It is only patties that belong to the traditional Russian cuisine. Another Russian custom is after-meal tea-drinking, which has similarities in China where tea drinking continues throughout the day. The Russian tradition goes back to the second half of the 6th century when Astrakhanskoje and Kazanskoe khanates had merged with Russia. During the Soviet period Russian cuisine was developed through culinary traditions of other allied republics of the union. At the same time, some of the dishes became delicatessen during that time due to shortages. (Insight into the history of Russian cuisine)
Practical and social rituals associated with Russian cuisine:
Original and varied, Russian cuisine are known for exotic soups, cabbage schi and solyanka, which are made of assorted meats. Russians are fantastic lovers of pelmeni, which are small Siberian meat pies being boiled in broth. Every housewife having experience develops her own recipes for pies, pickles, and sauerkraut. There is also a wide choice of recipes for mushrooms, which is available in abundance in the Russian woods. They are being fried, pickled, salted and also boiled. There are many folk soft drinks, and kvass is the best-known. This is made from brown bread or malted rye flour, and is best on a sultry summer day. When chopped-up meat and vegetables are added, it becomes okroshka, an exquisite cold soup. (Russian Cuisine: www.russianembassy.org) Thus the choice is generally left to the preparer of the food.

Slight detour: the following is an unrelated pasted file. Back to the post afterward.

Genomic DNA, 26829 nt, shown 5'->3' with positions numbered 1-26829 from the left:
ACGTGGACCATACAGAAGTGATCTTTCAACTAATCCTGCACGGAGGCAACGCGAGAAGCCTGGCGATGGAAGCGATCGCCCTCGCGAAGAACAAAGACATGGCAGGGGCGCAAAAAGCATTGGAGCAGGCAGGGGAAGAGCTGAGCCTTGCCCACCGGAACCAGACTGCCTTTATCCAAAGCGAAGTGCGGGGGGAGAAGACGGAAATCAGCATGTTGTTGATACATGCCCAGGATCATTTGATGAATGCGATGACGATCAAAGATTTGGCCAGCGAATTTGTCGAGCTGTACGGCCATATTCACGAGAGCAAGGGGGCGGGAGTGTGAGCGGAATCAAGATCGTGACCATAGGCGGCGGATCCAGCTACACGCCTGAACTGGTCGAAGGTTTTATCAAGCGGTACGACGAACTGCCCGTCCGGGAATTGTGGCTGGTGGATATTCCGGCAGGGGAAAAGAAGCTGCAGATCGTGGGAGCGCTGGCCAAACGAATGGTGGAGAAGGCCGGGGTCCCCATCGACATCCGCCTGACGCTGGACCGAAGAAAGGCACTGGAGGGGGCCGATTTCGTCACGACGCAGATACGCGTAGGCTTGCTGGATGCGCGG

Ingredients, seasoning, styles, and cooking procedures attributable to the Russian region:
For this purpose, the entire spectrum cannot be covered and let us choose one area to discuss - entrees. Among these, the most famous is Pelmeni. These are done in many ways, but what is being discussed here is the Russian way of doing it. Pelmeni is the Siberian Meat Dumplings. For preparing 6 dozen of them you need 1 teaspoon of salt, 3 eggs, 1 cup of water, and 4 to 41/2 cups of all-purpose flour. Then a large mixing bowl is used, where the flour and salt is mixed with a deep well in the center. In the well, drop in the eggs and water and, with hands or a large spoon, the flour and the liquid ingredients slowly but thoroughly mixed until the mixture can be gathered into a compact ball. Then the dough is transferred to a lightly floured surface and kneaded by folding it end to end, then pressing it down and pushing it forward several times with the heel of the hand. The dough has to be sprinkled with extra flour when required to prevent it from sticking to the board. Kneading should be continued for about 10 minutes, or until the dough is smooth and elastic. Then the dough should be shaped into a ball, wrapped it loosely in wax paper, and left at room temperature for at least 1 hour. (Russian Cuisine -- Entrees)
For the filling one requires 2 tablespoons of butter, 1 tablespoon of vegetable oil, 1/2 cup of finely chopped onions, 6 ounces of lean top round or beef chuck which has been ground twice, 6 ounces of fresh pork fat which also has been ground twice, 1 teaspoon of salt, 1/2 teaspoon of freshly ground black pepper, and 1/2 cup of melted butter or 1 cup of sour cream. The butter…